Monochromatic Rural Landscape

Discussion in 'Seeking Critique' started by Ricochetrider, Dec 15, 2019.

  1. Well since nobody's posting anything lately for critique, I'll put something up. Im not much of a landscape photographer- and I can admit it. Also, I often like my photos only to find out that others, not so much! But hey, I can take critique and also laugh at myself. Can't take life too seriously, after all.

    Meanwhile I've been shooting a lot of film lately, so here's something I like. I also just posted. it in No Words, hope I'm not overkilling it here! If so, tho- oh well. LOL.

    Let me know what you think.
    Cheers, and happy holidays to everyone!

    [​IMG]
     
    michaellinder likes this.
  2. It's a scene that has the potential to involve the viewer. Once again, though, the naked sky draws my eye into it, which isn't all that satisfying. The perspective, shot from above as it is, counteracts that feeling of involvement for me. I'm observing a road yet it seems to want to lead me somewhere but I'm not located, as viewer, in a spot to be led. The trees and shrubbery, also from this vantage point, don't do much for me. If I felt more in it, maybe I could feel the tangle, with the road leading me out ...
     
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  3. That rock face is very interesting to me. It almost looks like a waterfall and I'm guessing that much water does flow over it at certain times. The blank sky and ordinary vegetation detract from the power of that interesting feature. The road coming up the middle, leads me away from the rock face.
     
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  4. I'm not really into landscapes, I'm afraid. I like the composition. For me, the center third (top to bottom) seems to be mid-greys with little contrast. Reality, but a bit bland.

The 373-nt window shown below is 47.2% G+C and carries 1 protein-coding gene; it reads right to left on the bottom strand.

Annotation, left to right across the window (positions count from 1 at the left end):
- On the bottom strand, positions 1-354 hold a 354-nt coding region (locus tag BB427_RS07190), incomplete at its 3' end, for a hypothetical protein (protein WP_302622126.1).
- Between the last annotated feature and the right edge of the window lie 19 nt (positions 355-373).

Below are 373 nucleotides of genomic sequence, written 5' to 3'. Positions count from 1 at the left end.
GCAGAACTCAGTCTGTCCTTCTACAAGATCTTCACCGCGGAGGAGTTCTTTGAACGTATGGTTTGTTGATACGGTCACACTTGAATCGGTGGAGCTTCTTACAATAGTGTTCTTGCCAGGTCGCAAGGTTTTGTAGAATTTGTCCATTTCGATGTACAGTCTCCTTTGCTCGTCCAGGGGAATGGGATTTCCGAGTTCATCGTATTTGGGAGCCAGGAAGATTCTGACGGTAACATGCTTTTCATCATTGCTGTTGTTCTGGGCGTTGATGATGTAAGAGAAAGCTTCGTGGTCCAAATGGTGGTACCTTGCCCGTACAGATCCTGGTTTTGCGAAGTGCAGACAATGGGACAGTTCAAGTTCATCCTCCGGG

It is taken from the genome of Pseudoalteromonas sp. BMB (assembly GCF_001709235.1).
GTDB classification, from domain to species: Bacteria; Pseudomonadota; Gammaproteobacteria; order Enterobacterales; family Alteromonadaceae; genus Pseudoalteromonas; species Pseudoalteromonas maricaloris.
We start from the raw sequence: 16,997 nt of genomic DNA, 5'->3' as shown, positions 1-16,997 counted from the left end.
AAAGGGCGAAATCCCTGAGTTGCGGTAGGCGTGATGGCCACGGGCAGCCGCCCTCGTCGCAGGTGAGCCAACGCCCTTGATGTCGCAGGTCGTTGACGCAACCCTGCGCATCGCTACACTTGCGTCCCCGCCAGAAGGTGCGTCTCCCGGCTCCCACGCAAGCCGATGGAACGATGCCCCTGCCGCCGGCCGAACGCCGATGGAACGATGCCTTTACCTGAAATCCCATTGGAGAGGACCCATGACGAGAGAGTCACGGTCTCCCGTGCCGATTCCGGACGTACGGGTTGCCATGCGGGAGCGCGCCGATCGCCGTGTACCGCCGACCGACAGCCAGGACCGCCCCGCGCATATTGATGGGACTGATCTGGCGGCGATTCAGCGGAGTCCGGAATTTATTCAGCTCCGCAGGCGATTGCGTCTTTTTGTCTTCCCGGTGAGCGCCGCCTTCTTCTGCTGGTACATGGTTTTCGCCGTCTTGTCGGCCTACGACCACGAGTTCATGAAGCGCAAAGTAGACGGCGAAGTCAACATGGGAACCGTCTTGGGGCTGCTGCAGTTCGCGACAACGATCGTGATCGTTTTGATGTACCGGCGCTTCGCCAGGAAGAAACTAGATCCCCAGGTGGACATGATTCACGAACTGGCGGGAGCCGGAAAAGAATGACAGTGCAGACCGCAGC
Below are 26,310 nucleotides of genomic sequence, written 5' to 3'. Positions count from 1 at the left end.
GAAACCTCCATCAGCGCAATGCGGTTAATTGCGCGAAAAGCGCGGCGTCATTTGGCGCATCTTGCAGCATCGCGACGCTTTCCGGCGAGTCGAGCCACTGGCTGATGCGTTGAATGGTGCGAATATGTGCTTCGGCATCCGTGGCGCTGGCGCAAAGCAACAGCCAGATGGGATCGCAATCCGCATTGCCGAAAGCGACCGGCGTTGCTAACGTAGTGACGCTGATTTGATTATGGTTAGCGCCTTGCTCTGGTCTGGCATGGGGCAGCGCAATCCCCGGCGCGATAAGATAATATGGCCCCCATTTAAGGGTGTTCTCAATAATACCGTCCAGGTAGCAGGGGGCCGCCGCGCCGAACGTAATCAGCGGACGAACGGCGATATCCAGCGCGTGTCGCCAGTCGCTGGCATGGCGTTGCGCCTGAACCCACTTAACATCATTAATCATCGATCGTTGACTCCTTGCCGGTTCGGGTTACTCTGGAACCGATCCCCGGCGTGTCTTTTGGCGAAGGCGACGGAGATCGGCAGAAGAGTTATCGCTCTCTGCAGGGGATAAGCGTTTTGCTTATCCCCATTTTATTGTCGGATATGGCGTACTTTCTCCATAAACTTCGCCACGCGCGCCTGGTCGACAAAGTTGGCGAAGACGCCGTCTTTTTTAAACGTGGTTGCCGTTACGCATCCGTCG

It depend on whether you want 'truth' or the most interesting image. I have no problem with the latter. Playing around with it in Photoshop, I found that some PP steps gave the image a bit more 'bite':
    - sharpening 30% with a HPF
    - applying medium contrast
    - applying strong contrast on the cliff face and to a few contrasts on the trees left
    - slightly darkening the road to give more contrast

    All a question of personal taste, of course.

    Mike
     
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  5. Moving to the left and making the road a bit more diagonal might lead the viewer’s eye across and through the shot.
     
    Ricochetrider likes this.
  6. I would crop the sky out entirely. Nothing is happening there.
     
  7. My first impression echoed what Sam recognized as the image's strong suits. I took the liberty of cropping the image to address concerns about the sky. Otherwise, I suggest slight darkening the rock face between the two cascades.

    p3753526339-5.jpg
     
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  8. Something I’ve become more and more aware of over the years is that my critiques are often less meant as a way to “fix” or improve the photo I’m critiquing and more meant to give a fellow photographer something to think about in future picture taking/making.

    Though it happens, there is less often a better picture lurking in the one that’s presented if only this or that were done differently now that the shot has already been taken. There is more often a satisfying picture lurking in the next outing having learned from the current one.